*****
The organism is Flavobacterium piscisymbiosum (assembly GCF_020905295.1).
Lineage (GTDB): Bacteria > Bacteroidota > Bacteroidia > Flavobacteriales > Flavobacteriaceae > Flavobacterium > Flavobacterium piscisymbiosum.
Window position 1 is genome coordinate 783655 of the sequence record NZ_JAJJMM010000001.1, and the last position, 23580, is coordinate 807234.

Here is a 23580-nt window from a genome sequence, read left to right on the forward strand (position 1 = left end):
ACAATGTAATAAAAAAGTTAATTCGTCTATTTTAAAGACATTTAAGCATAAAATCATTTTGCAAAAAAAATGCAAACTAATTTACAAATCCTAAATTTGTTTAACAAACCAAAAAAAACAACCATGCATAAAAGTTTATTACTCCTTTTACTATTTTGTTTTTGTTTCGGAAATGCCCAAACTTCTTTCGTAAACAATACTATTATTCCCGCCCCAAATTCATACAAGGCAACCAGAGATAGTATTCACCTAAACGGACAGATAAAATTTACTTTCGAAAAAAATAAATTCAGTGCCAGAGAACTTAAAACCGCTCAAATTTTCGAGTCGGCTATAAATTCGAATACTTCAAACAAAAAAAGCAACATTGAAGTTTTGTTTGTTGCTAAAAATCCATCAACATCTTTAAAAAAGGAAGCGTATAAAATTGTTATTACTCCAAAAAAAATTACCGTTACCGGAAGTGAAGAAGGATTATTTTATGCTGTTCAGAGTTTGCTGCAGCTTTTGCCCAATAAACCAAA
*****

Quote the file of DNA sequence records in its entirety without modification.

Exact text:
The organism is Flavobacterium piscisymbiosum (assembly GCF_020905295.1).
Lineage (GTDB): Bacteria > Bacteroidota > Bacteroidia > Flavobacteriales > Flavobacteriaceae > Flavobacterium > Flavobacterium piscisymbiosum.
Window position 1 is genome coordinate 783655 of the sequence record NZ_JAJJMM010000001.1, and the last position, 23580, is coordinate 807234.

Here is a 23580-nt window from a genome sequence, read left to right on the forward strand (position 1 = left end):
ACAATGTAATAAAAAAGTTAATTCGTCTATTTTAAAGACATTTAAGCATAAAATCATTTTGCAAAAAAAATGCAAACTAATTTACAAATCCTAAATTTGTTTAACAAACCAAAAAAAACAACCATGCATAAAAGTTTATTACTCCTTTTACTATTTTGTTTTTGTTTCGGAAATGCCCAAACTTCTTTCGTAAACAATACTATTATTCCCGCCCCAAATTCATACAAGGCAACCAGAGATAGTATTCACCTAAACGGACAGATAAAATTTACTTTCGAAAAAAATAAATTCAGTGCCAGAGAACTTAAAACCGCTCAAATTTTCGAGTCGGCTATAAATTCGAATACTTCAAACAAAAAAAGCAACATTGAAGTTTTGTTTGTTGCTAAAAATCCATCAACATCTTTAAAAAAGGAAGCGTATAAAATTGTTATTACTCCAAAAAAAATTACCGTTACCGGAAGTGAAGAAGGATTATTTTATGCTGTTCAGAGTTTGCTGCAGCTTTTGCCCAATAAACCAAA